Utilising, developing and preserving forests: finding the balance

published in May 2012
Forests are both an economic and an environmental challenge, with different stakeholders defending their own interests. Can these divisions be overcome through sustainable forest resource management? How can the private sector be involved?
Democratic Republic of Congo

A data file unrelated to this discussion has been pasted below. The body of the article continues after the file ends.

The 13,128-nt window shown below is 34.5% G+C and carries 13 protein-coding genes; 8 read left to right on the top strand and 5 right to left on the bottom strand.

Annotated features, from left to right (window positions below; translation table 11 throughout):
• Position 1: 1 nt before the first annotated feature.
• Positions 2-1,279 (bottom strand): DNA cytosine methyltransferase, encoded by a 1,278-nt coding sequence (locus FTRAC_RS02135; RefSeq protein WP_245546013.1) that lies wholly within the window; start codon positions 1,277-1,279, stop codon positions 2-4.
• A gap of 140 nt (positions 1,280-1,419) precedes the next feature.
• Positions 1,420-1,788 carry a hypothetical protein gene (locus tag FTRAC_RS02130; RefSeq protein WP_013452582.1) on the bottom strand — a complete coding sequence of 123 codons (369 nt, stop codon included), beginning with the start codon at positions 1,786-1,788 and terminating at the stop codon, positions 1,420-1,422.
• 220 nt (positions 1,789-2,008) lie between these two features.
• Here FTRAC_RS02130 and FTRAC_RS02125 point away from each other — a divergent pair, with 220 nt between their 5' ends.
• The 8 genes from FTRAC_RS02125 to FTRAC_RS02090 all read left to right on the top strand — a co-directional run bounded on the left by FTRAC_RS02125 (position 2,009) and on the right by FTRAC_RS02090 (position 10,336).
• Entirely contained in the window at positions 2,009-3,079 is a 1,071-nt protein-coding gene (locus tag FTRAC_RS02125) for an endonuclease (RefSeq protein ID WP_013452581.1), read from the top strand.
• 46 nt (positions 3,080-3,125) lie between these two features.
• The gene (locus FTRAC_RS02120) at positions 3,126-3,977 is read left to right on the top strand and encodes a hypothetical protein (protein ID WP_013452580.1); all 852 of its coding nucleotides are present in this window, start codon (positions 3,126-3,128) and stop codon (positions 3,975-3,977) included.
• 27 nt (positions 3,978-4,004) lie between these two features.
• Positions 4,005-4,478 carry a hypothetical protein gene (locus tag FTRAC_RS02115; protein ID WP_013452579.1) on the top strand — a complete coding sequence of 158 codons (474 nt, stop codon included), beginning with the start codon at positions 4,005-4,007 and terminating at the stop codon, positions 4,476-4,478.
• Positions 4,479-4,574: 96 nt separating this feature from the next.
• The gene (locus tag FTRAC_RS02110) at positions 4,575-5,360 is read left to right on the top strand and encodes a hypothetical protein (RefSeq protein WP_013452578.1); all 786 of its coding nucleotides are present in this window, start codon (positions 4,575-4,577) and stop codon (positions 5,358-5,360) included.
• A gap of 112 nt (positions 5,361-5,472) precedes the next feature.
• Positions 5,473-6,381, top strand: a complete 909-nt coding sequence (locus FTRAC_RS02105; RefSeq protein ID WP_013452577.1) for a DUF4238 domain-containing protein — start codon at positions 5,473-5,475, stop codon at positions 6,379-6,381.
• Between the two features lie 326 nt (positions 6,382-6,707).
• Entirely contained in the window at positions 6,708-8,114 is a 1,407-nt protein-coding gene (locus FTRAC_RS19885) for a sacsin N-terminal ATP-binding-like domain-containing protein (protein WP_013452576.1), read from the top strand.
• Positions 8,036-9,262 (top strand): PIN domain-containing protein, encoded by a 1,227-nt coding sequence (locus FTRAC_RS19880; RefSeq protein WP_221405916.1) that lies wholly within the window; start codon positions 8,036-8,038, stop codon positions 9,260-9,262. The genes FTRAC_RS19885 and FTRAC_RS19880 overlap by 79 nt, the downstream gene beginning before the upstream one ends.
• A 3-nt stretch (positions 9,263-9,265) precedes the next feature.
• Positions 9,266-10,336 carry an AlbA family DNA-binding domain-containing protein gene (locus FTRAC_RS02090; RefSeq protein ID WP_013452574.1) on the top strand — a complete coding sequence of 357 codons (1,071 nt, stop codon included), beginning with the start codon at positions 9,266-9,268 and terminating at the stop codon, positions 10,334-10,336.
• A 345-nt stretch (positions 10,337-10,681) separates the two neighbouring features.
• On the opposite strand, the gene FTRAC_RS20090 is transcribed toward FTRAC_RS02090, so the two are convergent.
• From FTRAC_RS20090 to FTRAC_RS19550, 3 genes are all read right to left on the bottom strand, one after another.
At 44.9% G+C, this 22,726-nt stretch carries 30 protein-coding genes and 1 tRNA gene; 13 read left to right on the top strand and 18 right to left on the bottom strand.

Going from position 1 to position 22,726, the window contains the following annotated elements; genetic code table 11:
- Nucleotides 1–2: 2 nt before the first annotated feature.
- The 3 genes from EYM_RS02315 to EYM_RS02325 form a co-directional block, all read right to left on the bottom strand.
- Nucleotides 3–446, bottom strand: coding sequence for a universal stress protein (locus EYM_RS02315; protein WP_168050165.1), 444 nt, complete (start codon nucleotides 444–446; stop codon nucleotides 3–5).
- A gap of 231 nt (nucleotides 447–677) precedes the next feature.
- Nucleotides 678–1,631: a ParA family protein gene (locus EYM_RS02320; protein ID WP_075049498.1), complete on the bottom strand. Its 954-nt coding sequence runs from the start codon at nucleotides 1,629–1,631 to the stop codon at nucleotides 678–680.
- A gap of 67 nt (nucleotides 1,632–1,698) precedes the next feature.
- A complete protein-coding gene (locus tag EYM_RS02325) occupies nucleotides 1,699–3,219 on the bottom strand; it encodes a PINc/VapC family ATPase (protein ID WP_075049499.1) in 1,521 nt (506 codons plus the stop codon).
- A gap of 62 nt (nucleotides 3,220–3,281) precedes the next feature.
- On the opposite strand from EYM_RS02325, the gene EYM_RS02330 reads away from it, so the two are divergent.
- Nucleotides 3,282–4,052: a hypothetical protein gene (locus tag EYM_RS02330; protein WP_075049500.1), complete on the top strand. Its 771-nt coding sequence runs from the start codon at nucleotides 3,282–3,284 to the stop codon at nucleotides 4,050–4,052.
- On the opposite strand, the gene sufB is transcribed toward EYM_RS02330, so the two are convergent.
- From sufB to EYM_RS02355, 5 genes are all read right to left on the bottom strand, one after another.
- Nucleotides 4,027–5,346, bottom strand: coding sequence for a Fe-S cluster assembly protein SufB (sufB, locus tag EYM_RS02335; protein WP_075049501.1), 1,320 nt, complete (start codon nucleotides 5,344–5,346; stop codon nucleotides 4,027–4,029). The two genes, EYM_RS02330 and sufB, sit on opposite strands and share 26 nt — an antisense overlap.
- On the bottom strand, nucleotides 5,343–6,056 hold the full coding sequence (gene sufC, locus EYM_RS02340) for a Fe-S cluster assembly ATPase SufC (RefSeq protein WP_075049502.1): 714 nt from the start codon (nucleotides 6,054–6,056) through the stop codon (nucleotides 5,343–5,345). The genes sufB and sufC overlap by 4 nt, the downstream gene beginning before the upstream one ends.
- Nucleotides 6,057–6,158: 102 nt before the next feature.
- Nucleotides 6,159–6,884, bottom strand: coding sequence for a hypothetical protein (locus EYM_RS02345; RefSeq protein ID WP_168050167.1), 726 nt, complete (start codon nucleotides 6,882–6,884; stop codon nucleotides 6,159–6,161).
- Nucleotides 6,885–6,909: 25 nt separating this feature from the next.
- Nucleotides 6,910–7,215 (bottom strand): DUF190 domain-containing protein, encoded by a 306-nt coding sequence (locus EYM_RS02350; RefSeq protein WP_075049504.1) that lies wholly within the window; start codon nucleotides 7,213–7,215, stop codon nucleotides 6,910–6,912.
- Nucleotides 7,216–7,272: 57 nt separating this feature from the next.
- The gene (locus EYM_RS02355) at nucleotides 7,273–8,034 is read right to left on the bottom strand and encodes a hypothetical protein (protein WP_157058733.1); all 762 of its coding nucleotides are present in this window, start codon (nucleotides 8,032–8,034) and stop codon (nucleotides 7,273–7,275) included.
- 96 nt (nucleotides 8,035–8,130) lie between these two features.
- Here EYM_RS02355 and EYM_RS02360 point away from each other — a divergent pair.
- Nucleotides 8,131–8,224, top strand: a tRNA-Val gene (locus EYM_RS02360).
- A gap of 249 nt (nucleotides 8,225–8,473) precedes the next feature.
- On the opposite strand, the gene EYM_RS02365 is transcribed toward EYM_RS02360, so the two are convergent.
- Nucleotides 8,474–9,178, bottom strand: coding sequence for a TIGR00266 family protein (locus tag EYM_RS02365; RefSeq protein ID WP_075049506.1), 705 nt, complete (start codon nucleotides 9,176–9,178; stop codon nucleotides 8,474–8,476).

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Forests are important carbon sinks that play a vital role in maintaining the world’s ecological balances. However, population growth and urbanisation are intensifying pressure on forested land in the southern hemisphere. The combined effects of agricultural development and overexploitation of fuel wood are causing nearly 13 million hectares of forest to disappear every year, particularly in the forest basins of the Amazon, Central Africa and Indonesia. Responsible for between 10% and 20% of greenhouse gas emissions, deforestation has not only contributed to climate change, but has also led to a loss of biodiversity and to soil degradation. Forests are seen as a means of subsistence, a cultural heritage, an ecosystem in need of protection, a land reserve and a resource to be exploited, so they draw together a large number of stakeholders with disparate interests.

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